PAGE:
¶ 12 Nash testified that he and Denise argued on June 26, 2010, while Denise's brother Shawn was driving them from McDonald's to Nash's home. Nash became upset because he discovered a text message on her phone from another man. He testified that he and Denise began yelling at each other, but that the argument did not turn physical. After the group arrived at the home, Nash called Denise a "bitch" and "whore." Shawn told Nash to stop talking to Denise like that and shoved Nash. The two of them began to fight. Nash fell to the ground and Shawn reached into his pants, retrieved a box cutter, and cut Nash twice before he was able to get away. Nash ran inside to get a knife and Shawn chased after him. When Nash came out, he realized that Shawn, Denise and the acquaintance had driven away. Nash began walking back inside, but when he got to the top of his porch, he saw them returning. Believing they were coming back so Shawn could harm Nash and his family, Nash "had a nervous reaction" and "ran towards the car and stuck [his] arm *** out, not looking in the direction where [he] was pointing the [knife]." As to the March 7 incident, Nash admitted that he had broken the window of Denise's car, but denied running into her car or punching her in the chest.
¶ 13 At the close of evidence and argument, the trial court found Nash guilty of attempted first degree murder. Nash now appeals that judgment, contending that the trial court abused its discretion and denied him a fair trial by admitting the other-crimes evidence.
¶ 14 Analysis
¶ 15 Other-crimes evidence is generally inadmissible to demonstrate propensity to commit the charged crime, but is admissible to prove intent, motive, modus operandi, identity, absence of mistake, or any relevant fact other than propensity. People v. Donoho, 204 Ill.2d 159, 170 (2003). Even where evidence is otherwise admissible, a trial court can exclude the evidence where the probative value is substantially outweighed by the danger of unfair prejudice to a defendant. Donoho, 204 Ill.2d at 170 (citing People v. Illgen, 145 Ill.2d 353, 365 (1991)). The trial court's decision to admit other-crimes evidence is reviewed for abuse of discretion and will not be overturned unless that decision is arbitrary, fanciful, or unreasonable, or where no reasonable person would take the view adopted by the trial court. People v. Young, 381 Ill.App.3d 595, 600 (2008).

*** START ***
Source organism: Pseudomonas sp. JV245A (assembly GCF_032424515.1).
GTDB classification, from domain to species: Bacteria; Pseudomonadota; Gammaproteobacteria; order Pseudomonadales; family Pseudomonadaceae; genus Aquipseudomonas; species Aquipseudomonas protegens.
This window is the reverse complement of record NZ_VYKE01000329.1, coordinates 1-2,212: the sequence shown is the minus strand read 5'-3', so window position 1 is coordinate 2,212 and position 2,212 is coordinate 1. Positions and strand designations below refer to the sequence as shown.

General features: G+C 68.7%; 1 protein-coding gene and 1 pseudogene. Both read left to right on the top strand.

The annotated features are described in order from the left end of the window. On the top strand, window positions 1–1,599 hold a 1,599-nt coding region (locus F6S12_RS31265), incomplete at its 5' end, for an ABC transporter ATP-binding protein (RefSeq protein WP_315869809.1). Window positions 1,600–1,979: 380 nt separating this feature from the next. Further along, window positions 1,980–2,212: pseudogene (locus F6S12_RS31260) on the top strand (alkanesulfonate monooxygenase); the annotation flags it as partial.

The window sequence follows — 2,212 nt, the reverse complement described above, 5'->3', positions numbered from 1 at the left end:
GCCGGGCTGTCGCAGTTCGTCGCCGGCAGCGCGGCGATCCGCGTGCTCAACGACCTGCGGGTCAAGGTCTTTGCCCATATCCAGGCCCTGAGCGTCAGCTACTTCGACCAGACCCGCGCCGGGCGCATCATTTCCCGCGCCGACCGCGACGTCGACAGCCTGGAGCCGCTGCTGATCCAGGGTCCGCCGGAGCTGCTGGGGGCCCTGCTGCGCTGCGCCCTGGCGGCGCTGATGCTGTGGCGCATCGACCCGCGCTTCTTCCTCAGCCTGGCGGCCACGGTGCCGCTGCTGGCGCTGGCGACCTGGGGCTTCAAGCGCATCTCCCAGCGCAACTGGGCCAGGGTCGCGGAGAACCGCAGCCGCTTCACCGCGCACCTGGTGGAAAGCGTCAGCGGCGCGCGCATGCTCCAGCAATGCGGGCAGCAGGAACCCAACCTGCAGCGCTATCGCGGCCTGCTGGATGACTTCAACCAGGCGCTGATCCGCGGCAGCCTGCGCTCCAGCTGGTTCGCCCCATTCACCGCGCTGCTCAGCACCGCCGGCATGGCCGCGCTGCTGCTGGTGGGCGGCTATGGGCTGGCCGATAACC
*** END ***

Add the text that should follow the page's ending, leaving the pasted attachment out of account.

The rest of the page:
¶ 16 Here, the trial court granted the State's pretrial motion to admit evidence of Nash's prior assault on the same victim under similar circumstances–an argument followed by an attempt by Denise to flee in a car. The trial court found that the evidence was admissible as proof of Nash's state of mind, motive, and intent, and that the probative value of the evidence was not outweighed by the danger of unfair prejudice to defendant.
¶ 17 In challenging the ruling, Nash claims that the evidence was not admissible for any relevant purpose. He maintains it could only demonstrate that he "is a bad boyfriend who has a bad temper, " or he is a "bad person deserving punishment, " and that it has no bearing on his state of mind, motive, or intent during the incident. The State responds that Nash's controlling nature and rage in the earlier domestic situation provided insight into Nash's intent in this case. The State also suggests that the earlier incident had a direct bearing on Nash's motive here because, in both incidents, Nash responded similarly when Denise attempted to leave him.
¶ 18 The principle that prior assaults against a victim of a crime that defendant is charged with committing is probative of intent or motive is well established. People v. Abraham, 324 Ill.App.3d 26, 35 (2001). Nash's earlier assault on Denise was relevant to show his animosity, and hostility toward, and attempt to dominate, Denise, particularly in circumstances when they had argued and she attempted to flee. This evidence is also relevant because evidence which shows that an event was not caused by accident tends to show that it was caused intentionally (Illgen, 145 Ill.2d at 366), and here, the evidence of the prior incident tends to contradict Nash's contention that his stabbing of Denise was a "nervous reaction, " or done in self-defense.